efficacy upon which to base a New Drug Application (“NDA”) for the approval of
Gencaro for an AF indication in HFREF patients. ARCA plans to obtain further
guidance from the FDA, which may affect the trial’s design.

The proposed collaboration with Medtronic involves a substudy of the Phase 2B
portion of GENETIC-AF that will measure the AF burden data by means of the
continuous monitoring devices. Under the proposed collaboration, Medtronic
would provide support associated with the AF burden substudy and with
collection and analysis of the substudy data.

Dr. Michael Bristow, MD, PhD., President and Chief Executive Officer of ARCA,
said, “We at ARCA are excited about the new adaptive design for GENETIC-AF and
the potential to use AF burden measured by previously implanted devices as
well as by newly inserted implantable loop recorders, which we believe
represent the next generation of diagnosis and treatment options for patients
at risk for AF. AF is a serious disorder that increases the risk of stroke and
mortality, and in HFREF patients often heralds the worsening of heart failure.
There is a need for new treatment options, particularly for patients with
HFREF. The GENETIC-AF trial has the potential to result in an approvable new
therapy that is safe and effective for HFREF patients at high risk for AF. We
believe that the use of continuous monitoring devices including implantable
loop recorders to monitor AF burden in the Phase 2B substudy will result in
many more clinically-relevant events, which will potentially increase the
power and usefulness of the data. We believe that AF burden used in
conjunction with drug therapy will become an increasingly important tool in
the diagnosis and treatment of AF.”

About ARCA biopharma

ARCA biopharma is dedicated to developing genetically-targeted therapies for
cardiovascular diseases. The Company's lead product candidate, Gencaro^TM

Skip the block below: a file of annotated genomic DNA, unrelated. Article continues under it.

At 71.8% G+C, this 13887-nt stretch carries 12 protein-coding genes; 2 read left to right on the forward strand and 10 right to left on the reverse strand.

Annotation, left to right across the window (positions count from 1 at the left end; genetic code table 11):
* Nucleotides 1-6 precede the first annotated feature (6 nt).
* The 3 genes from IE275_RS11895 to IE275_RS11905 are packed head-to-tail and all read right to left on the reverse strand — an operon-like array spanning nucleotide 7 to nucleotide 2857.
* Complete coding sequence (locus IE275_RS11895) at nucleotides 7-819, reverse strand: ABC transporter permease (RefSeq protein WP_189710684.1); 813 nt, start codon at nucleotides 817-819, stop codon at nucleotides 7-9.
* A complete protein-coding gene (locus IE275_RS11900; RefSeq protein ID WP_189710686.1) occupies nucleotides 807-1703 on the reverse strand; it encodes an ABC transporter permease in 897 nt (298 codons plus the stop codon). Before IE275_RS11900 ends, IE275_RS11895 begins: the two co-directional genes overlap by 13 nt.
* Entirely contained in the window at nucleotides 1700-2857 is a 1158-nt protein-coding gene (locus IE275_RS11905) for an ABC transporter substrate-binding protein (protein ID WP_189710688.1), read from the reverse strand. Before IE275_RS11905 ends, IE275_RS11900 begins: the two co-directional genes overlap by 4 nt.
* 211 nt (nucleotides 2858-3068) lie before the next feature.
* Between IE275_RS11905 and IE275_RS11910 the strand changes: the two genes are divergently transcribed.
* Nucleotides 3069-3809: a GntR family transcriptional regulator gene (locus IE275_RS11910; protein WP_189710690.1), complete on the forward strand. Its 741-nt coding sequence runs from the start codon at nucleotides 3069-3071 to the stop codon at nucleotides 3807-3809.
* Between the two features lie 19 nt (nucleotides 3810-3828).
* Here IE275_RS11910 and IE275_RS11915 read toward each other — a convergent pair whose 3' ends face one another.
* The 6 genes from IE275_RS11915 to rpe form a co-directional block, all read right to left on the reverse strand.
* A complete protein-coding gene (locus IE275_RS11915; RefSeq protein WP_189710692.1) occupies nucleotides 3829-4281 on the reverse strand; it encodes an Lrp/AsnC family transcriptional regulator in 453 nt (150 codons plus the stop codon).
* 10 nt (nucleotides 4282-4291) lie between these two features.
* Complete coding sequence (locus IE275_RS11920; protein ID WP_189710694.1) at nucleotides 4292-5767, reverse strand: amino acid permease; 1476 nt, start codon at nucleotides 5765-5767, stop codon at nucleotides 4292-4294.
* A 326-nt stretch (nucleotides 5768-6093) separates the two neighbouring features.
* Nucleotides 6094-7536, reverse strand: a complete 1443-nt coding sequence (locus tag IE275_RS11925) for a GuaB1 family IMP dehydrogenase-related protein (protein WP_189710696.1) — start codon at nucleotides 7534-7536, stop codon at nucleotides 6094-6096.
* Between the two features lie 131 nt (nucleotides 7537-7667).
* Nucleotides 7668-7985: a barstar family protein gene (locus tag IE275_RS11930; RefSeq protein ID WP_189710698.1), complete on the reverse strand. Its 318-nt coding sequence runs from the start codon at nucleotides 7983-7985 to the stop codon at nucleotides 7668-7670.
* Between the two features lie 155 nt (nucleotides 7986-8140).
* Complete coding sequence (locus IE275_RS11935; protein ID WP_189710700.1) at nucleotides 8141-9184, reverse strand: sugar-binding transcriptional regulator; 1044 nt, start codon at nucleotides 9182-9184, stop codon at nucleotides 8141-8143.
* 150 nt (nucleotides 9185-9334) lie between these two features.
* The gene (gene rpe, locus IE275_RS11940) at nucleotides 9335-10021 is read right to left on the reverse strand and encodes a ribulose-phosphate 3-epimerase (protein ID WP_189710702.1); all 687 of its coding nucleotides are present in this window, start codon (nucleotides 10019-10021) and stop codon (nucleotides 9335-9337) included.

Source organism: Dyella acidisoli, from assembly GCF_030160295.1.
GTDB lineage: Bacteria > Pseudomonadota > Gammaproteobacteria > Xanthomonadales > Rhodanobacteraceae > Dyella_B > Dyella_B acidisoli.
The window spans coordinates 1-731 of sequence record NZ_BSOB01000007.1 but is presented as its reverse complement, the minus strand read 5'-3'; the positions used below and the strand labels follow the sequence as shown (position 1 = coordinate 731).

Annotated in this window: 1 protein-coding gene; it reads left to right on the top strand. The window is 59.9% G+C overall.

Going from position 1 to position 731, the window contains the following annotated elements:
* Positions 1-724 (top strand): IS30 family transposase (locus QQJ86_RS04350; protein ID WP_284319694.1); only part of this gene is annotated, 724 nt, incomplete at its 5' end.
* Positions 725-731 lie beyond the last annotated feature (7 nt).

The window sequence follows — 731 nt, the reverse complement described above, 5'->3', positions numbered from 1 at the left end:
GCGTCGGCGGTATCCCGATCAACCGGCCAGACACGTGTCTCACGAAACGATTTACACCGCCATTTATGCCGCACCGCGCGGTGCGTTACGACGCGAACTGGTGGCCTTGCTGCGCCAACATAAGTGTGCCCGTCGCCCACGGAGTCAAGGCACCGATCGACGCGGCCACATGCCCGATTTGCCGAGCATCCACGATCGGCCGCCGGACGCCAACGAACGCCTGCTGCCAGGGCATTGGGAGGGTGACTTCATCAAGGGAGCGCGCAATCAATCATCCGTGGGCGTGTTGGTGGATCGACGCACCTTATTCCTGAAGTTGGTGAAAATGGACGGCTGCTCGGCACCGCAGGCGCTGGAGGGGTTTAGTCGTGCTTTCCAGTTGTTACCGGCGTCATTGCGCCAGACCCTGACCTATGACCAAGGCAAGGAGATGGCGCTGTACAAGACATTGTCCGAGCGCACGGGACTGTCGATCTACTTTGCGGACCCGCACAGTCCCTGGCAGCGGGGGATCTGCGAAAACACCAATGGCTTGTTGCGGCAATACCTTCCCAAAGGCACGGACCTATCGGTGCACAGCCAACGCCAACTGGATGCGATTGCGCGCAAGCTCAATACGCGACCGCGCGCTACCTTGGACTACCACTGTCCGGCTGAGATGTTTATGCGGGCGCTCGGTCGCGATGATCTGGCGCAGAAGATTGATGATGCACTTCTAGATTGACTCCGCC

(bucindolol hydrochloride), is an investigational, pharmacologically unique
beta-blocker and mild vasodilator being developed for atrial fibrillation.
ARCA has identified common genetic variations that it believes predict
individual patient response to Gencaro, giving it the potential to be the
first genetically-targeted atrial fibrillation prevention treatment. ARCA has
a collaboration with the Laboratory Corporation of America (LabCorp), under
which LabCorp has developed a companion genetic test for Gencaro. For more
information please visit www.arcabiopharma.com.

Safe Harbor Statement

This press release and the associated presentation may contain
"forward-looking statements" for purposes of the safe harbor provided by the
Private Securities Litigation Reform Act of 1995. These statements include,
but are not limited to, statements regarding the ability of likelihood of
completing a definitive agreement with Medtronic for support of the planned
trial, genetic variations to predict individual patient response to Gencaro,
Gencaro’s potential to treat atrial fibrillation, future treatment options for
patients with atrial fibrillation, the number of events recorded by
implantable loop recorders, the role of AF burden in diagnosis and treatment
of atrial fibrillation and the potential for Gencaro to be the first
genetically-targeted atrial fibrillation prevention treatment. Such statements
are based on management's current expectations and involve risks and
uncertainties. Actual results and performance could differ materially from
those projected in the forward-looking statements as a result of many factors,
including, without limitation, the risks and uncertainties associated with:
the Company's financial resources and whether they will be sufficient to meet
the Company's business objectives and operational requirements; results of
earlier clinical trials may not be confirmed in future trials, the protection
and market exclusivity provided by the Company’s intellectual property; risks
related to the drug discovery and the regulatory approval process; and, the
impact of competitive products and technological changes. These and other
factors are identified and described in more detail in ARCA’s filings with the
SEC, including without limitation the Company’s annual report on Form 10-K for
the year ended December 31, 2011 and subsequent filings. The Company disclaims
any intent or obligation to update these forward-looking statements.

Contact:

ARCA biopharma, Inc.
Christopher D. Ozeroff, 720-940-2100
Senior Vice President and General Counsel